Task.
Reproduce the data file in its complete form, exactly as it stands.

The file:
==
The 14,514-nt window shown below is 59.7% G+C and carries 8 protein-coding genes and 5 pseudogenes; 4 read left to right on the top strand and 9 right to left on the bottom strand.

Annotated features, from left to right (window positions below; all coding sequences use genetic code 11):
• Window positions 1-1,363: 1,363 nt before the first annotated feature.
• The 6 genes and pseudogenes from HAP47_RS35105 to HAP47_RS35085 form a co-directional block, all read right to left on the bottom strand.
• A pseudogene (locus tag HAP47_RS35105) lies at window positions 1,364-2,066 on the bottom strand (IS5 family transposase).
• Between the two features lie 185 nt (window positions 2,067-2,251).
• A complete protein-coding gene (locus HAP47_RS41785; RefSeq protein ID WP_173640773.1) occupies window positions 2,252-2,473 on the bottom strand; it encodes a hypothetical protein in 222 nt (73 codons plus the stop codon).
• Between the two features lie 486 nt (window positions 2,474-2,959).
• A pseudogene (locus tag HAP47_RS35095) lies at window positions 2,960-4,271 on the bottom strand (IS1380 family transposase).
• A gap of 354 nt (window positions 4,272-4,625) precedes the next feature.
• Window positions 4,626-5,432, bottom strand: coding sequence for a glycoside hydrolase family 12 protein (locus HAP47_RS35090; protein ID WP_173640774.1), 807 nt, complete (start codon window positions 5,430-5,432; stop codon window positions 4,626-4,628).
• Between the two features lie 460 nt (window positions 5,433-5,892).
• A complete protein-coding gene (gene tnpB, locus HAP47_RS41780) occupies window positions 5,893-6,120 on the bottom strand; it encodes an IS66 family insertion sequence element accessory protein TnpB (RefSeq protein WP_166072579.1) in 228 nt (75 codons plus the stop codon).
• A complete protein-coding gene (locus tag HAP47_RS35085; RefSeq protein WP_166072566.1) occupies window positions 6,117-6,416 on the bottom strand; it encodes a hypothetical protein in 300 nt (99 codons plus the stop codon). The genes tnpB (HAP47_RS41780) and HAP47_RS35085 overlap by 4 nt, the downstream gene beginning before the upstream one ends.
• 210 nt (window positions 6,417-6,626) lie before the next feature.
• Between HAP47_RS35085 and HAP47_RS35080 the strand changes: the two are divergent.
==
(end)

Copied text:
The 14,514-nt window shown below is 59.7% G+C and carries 8 protein-coding genes and 5 pseudogenes; 4 read left to right on the top strand and 9 right to left on the bottom strand.

Annotated features, from left to right (window positions below; all coding sequences use genetic code 11):
• Window positions 1-1,363: 1,363 nt before the first annotated feature.
• The 6 genes and pseudogenes from HAP47_RS35105 to HAP47_RS35085 form a co-directional block, all read right to left on the bottom strand.
• A pseudogene (locus tag HAP47_RS35105) lies at window positions 1,364-2,066 on the bottom strand (IS5 family transposase).
• Between the two features lie 185 nt (window positions 2,067-2,251).
• A complete protein-coding gene (locus HAP47_RS41785; RefSeq protein ID WP_173640773.1) occupies window positions 2,252-2,473 on the bottom strand; it encodes a hypothetical protein in 222 nt (73 codons plus the stop codon).
• Between the two features lie 486 nt (window positions 2,474-2,959).
• A pseudogene (locus tag HAP47_RS35095) lies at window positions 2,960-4,271 on the bottom strand (IS1380 family transposase).
• A gap of 354 nt (window positions 4,272-4,625) precedes the next feature.
• Window positions 4,626-5,432, bottom strand: coding sequence for a glycoside hydrolase family 12 protein (locus HAP47_RS35090; protein ID WP_173640774.1), 807 nt, complete (start codon window positions 5,430-5,432; stop codon window positions 4,626-4,628).
• Between the two features lie 460 nt (window positions 5,433-5,892).
• A complete protein-coding gene (gene tnpB, locus HAP47_RS41780) occupies window positions 5,893-6,120 on the bottom strand; it encodes an IS66 family insertion sequence element accessory protein TnpB (RefSeq protein WP_166072579.1) in 228 nt (75 codons plus the stop codon).
• A complete protein-coding gene (locus tag HAP47_RS35085; RefSeq protein WP_166072566.1) occupies window positions 6,117-6,416 on the bottom strand; it encodes a hypothetical protein in 300 nt (99 codons plus the stop codon). The genes tnpB (HAP47_RS41780) and HAP47_RS35085 overlap by 4 nt, the downstream gene beginning before the upstream one ends.
• 210 nt (window positions 6,417-6,626) lie before the next feature.
• Between HAP47_RS35085 and HAP47_RS35080 the strand changes: the two are divergent.